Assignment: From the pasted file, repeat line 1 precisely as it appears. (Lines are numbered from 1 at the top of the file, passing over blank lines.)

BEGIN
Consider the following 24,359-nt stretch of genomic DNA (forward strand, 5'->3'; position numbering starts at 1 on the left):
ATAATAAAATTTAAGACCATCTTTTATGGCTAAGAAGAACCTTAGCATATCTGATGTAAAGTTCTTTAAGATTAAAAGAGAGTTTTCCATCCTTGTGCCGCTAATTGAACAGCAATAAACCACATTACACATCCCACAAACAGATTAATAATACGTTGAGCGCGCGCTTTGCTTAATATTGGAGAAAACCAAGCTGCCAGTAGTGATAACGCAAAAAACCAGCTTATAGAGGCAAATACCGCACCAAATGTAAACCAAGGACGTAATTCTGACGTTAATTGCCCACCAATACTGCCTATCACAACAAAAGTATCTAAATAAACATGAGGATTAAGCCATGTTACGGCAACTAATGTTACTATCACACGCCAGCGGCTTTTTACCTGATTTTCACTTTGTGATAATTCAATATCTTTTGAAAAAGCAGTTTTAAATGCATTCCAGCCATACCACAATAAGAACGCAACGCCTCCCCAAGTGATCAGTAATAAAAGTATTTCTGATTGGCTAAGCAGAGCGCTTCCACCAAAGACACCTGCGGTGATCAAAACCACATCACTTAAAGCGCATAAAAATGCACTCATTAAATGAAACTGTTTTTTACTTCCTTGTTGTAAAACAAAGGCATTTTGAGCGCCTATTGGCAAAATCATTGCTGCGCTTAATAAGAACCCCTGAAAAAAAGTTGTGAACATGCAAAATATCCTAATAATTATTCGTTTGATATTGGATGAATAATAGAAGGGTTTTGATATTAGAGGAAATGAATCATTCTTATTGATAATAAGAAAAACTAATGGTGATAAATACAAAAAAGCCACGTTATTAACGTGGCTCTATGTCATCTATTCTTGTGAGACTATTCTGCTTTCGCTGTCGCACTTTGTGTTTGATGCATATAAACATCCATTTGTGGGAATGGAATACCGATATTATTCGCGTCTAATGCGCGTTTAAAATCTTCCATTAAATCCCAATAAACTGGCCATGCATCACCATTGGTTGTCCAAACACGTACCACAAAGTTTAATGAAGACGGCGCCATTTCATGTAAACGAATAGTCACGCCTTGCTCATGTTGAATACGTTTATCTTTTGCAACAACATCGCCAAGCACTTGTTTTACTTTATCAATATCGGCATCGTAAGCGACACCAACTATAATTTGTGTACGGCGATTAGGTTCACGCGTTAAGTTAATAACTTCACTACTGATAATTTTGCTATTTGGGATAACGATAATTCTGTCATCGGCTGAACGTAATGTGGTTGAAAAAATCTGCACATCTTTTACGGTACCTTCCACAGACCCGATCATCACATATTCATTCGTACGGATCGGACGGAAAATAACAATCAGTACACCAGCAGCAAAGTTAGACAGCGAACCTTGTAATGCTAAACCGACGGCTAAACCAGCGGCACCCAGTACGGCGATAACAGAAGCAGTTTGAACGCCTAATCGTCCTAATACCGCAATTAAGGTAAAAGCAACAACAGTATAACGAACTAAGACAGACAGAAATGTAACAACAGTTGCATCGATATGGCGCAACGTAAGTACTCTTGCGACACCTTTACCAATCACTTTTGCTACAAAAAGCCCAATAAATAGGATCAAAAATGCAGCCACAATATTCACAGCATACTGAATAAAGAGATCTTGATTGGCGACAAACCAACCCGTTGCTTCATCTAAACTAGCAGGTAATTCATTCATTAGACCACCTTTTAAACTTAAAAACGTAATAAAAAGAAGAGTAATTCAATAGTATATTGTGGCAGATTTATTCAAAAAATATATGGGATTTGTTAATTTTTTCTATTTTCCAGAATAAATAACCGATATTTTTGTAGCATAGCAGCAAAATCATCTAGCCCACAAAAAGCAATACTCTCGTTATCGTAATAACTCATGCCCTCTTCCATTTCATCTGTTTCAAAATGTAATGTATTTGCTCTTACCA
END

Consider the following 24,359-nt stretch of genomic DNA (forward strand, 5'->3'; position numbering starts at 1 on the left):